The Moreland Sessions, Episode 9: Malcolm Beveridge @ The Lomond Hotel

Malcolm Beveridge The Lomond Hotel

This shoot features two men of quiet substance. Both supporters of strong women, calm and humorous, each has a long history of promoting artists from Australian indigenous culture. They are people of immense integrity, humility, and tend to be camera shy despite their public facing roles.

The Lomond Hotel
314 Sydney Road
Brunswick VIC 3056

Malcolm Beveridge
(The Flaming Mongrels)

Directed and filmed by
Agostino Soldati

Recorded, mixed,
and mastered by
Phil Collings


If you’ve been into The Lomond, you’ve probably met James Neagle, the unassuming face of the pub. James has run the bar for 32 years in partnership with the proprietor – his mum, Valerie Neagle. The family – James’ sisters, beloved wife Carol, and their three sons – have welcomed everyone. The pub has paid a decent guarantee to musos since they took management in the 80’s. In recent years the family has had some health worries, and in 2017 the pub took expressions of interest for sale, although at the time of filming nothing is set in stone. With AOQR I had a chance to thank James and his family on behalf of myself and the many musos who have held the Lomond so dear.

My connection with the pub is not only musical. I had my 18th birthday in the bistro, and launched my first album there in 2007. It’s where I first saw the legendary Joe Geia perform, jammed with obscure Melbourne old-timey outfit Headbelly Buzzard, got a job after my overseas travels, and incidentally I was working behind the bar when I first properly met our guest.

It can be easy to misjudge Beveridge’s character. He has a crude turn of phrase, a crass sense of humour, and absolutely no drive for self-promotion. In the pub scene he tends to play original songs in the vein of his favourites, Merle Haggard and Hank Williams. He likes old-school Americana and knows it backwards, but his knowledge and skills are much broader than that with an extensive background playing jazz (bass), and touring the world with the Ilbijerri Theatre Company and productions such as Uncle Jack Charles Vs The Crown.

If you’d like to know more about the pub, I can recommend the songwriters events: Lomond Acoustica every Wednesday, and The Writer’s Block once a month run by Frank Jones. Or check out the photographic study by Alia Coates of Blackplate Photography.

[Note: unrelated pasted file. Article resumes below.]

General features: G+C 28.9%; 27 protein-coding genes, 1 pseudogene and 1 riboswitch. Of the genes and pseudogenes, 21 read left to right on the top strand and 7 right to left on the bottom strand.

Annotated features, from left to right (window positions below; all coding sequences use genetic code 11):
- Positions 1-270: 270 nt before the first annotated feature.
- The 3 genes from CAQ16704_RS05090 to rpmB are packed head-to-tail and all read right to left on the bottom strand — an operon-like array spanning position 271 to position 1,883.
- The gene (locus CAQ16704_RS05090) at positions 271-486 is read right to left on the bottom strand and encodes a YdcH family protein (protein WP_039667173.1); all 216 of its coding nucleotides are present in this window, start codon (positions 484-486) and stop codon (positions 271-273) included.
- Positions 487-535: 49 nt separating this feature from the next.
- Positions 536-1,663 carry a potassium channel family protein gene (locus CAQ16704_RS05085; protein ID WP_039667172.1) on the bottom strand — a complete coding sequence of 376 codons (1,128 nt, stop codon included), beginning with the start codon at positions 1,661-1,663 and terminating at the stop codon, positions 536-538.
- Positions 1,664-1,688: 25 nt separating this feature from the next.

Malcolm’s Song

Beveridge is a confident instrumentalist, but can be shy about singing. His offering Gone is vulnerable and humble, as gentle as his treatment of my own song August Moon. I love watching him step outside of his comfort zone to play acoustic ballads on guitar. A stalwart session musician and band player, it’s especially great to place him in this series alongside players whose names are lit up large.

Cover Song
‘Man Up On The Moon’
by Stefanie Duzel

Malcolm has strong opinions on independent music, and had a hard time finding an independent writer to cover. This is a big part of AOQR – asking songwriters to listen to and advocate for each other. The song he did choose is a stunner. Based in Gisborne, he’s recently teamed up with Stefanie Duzel, performing locally and helping on her upcoming album. He insisted I sing it, in exchange for his vocals on August Moon. Duzel has an immense voice and her song is structured beautifully, walking a line between pop and country. I love that it name-drops the Bolte Bridge and the Westgate.

Mandy’s Song
‘August Moon’

As I mentioned, Mal can be shy about singing softer ‘nice’ ballads so it was a special treat to hear him phrase the lyrics for my own song. August Moon has a classic, vintage feel – I always feel like I wrote it for an early, western romance film, maybe even black and white. The song came out of a trip to the beautiful Nannup Festival in WA, where I danced under the stars. It was my first trip to WA and also the first time I saw Lior Attar play live. It’s been recorded for Youtube before, by Ryan Tews, with Sally Taylor and Rowena Wise (all members of the Stray Hens).